Student-Professor Team Researches Wireless Networking

Roanoke students are the only undergrads to present at a conference in Italy

For the past couple of years, Dr. Anil Shende, professor of computer science, studied problems with frequency assignments in wireless computing. One of the goals of his work is to maximize the utility of a wireless network while minimizing the number of channels or frequencies used by the network. In the summer of 2005, he had two problems for Roanoke computer science majors Mason Vines '06 and Scotty Smith '07 to work on and later present in Italy.

The problem with frequency assignment for wireless networks begins with the Federal Communications Commission (FCC). Cell phone and Internet industries are assigned a specific range of wireless frequencies by the FCC. With this constraint, wireless companies search for ways to use the least number of channels that will allow the greatest number of users to communicate without interference.

"Very soon," Shende says, "everybody will be carrying wireless devices. Being able to have all these devices communicate with each other will require optimized use of the limited bandwidth of available frequencies."

Shende worked with the students to solve this problem in two ways. First, he showed Vines his scheme to assign frequencies to the devices in a wireless network arranged as a cellular grid, so that the difference in frequencies assigned to neighboring devices is large enough to prevent interference. "Interference is caused when two transmitters are operating on closely related frequencies," Vines explains. Vines' task was to test Shende's conjecture that the difference exhibited by this assignment scheme is the largest possible.

When multiple transmitters are used in a network, it increases the complexity of assigning frequencies. Working with a cellular grid or flat surface would be like working within a one-story coffee shop having everyone on the same connection. However, working in a 3-D square grid, such as a two-story building, will result in more surface area, more frequencies and higher chances of interference. Therefore assigning frequencies to each transmitter in the network so that interference is minimized becomes a complicated process.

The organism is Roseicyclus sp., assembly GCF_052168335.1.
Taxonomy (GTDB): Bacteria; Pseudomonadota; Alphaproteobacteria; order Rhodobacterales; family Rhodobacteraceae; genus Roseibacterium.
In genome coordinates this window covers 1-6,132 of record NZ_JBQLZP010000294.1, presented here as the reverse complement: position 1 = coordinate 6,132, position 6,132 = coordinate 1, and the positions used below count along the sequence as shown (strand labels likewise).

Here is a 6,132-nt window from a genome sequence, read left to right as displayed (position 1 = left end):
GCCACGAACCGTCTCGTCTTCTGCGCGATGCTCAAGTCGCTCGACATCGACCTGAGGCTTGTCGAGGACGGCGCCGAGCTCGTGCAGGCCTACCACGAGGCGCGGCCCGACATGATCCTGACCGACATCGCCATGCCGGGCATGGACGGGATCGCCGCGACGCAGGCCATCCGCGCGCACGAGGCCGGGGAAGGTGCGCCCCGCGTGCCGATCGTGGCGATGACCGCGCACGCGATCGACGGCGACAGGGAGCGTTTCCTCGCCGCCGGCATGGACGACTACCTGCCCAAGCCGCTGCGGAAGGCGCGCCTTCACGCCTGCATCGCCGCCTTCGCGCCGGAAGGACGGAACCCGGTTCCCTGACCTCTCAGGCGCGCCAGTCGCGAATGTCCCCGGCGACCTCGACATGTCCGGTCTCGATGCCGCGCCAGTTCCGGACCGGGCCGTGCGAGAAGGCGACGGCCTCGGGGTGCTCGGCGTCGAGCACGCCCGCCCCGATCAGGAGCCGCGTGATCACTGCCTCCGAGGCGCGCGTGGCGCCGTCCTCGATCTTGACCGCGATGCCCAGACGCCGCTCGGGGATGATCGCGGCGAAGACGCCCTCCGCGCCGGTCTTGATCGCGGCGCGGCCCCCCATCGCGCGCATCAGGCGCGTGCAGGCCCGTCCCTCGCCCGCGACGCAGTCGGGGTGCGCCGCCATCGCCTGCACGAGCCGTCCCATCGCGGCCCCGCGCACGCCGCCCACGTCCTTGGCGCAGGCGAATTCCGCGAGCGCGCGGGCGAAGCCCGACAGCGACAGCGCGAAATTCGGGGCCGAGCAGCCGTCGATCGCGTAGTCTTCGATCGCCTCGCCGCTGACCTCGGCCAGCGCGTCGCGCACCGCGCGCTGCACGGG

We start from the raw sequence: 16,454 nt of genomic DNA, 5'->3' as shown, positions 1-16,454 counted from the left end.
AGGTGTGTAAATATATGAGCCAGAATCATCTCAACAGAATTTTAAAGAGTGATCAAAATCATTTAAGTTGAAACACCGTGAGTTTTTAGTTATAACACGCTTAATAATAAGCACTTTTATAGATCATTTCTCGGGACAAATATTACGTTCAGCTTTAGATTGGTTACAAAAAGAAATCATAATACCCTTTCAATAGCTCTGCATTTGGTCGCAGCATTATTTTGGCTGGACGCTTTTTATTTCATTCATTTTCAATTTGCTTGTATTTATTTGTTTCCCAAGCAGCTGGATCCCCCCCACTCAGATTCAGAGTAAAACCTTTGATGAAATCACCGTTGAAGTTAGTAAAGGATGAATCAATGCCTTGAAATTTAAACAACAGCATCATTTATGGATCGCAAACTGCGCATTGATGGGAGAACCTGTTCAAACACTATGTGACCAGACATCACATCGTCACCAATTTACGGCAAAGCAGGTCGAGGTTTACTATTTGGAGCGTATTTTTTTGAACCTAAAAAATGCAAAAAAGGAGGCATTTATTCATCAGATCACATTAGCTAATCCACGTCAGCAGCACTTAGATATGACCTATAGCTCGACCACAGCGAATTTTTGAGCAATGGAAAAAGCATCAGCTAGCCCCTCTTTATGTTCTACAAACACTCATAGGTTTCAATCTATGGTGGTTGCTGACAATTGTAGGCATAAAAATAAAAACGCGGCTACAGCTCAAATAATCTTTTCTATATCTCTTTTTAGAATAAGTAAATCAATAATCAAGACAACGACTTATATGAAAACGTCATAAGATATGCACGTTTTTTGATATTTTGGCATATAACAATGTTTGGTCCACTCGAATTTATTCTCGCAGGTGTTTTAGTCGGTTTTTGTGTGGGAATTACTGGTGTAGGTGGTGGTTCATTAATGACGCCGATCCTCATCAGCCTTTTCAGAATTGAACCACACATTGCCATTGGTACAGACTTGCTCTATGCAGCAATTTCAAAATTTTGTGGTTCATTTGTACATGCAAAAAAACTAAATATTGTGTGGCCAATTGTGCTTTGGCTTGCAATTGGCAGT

Smith's goal was to find such "assignment schemes," or patterns, for a wireless network arranged as a 3-D square grid. Smith was able to perform this research through "exhaustive search" by working with a cluster computer, which essentially is a collection of 64 computers that can act as one. This large computer system allowed Smith to sort through millions of numbers and patterns in a week rather than a month's work for one computer.

Vines and Smith were partially successful in their research by the end of the summer. Vines was able to prove Shende's conjecture under certain conditions, and Smith found one family of assignment schemes for the 3-D square grid networks. They continued working through this process last fall.

In October of 2005, Shende, Vines and Smith were the only United States citizens to attend the Workshop on Frequency Assignment Problems held in conjunction with the Italian Conference on Theoretical Computer Science in Siena, Italy. The two students presented their research and proved part of their thesis to work.

"One thing that impressed most people at the conference was that they [Vines and Smith] were the only undergraduates there," Shende says. Professors, engineers and Ph.D. students from Italy, Spain and the Czech Republic also presented similar work.

"Being able to present in front of an audience that was interested in the subject was a nice change," Vines says.

Shende says the students did a great job presenting their work clearly, which is not easy to do. Presenting their work at a conference and observing other presenters prepares students for graduate school and to be a part of a research community, he adds. "These presentation skills are invaluable as graduate students, whether they are presenting at a conference or defending their thesis," Shende says.

"This is what you do as a graduate student. You are given a problem that no one else has solved. You have to think of other mechanisms to solve the problem, and this gives the students the experience that is not part of their regular coursework," Shende says.
Roanoke's students are not only given the opportunity for a hands-on experience, but are doing the problem solving, researching and presenting that general graduate students have to face.

"Since we were the only undergraduates presenting, I was a little nervous; but now, I see that it was a very good opportunity to know what to expect in graduate school," Smith says.

Shende finished his bachelor's degree from Birla Institute of Technology and Science in India and received his Ph.D. from the University at Buffalo. During his tenure at Roanoke College, he has received a grant from the National Science Foundation and has used the money to support his student researchers as well as buy the cluster computer that helps students perform their research.

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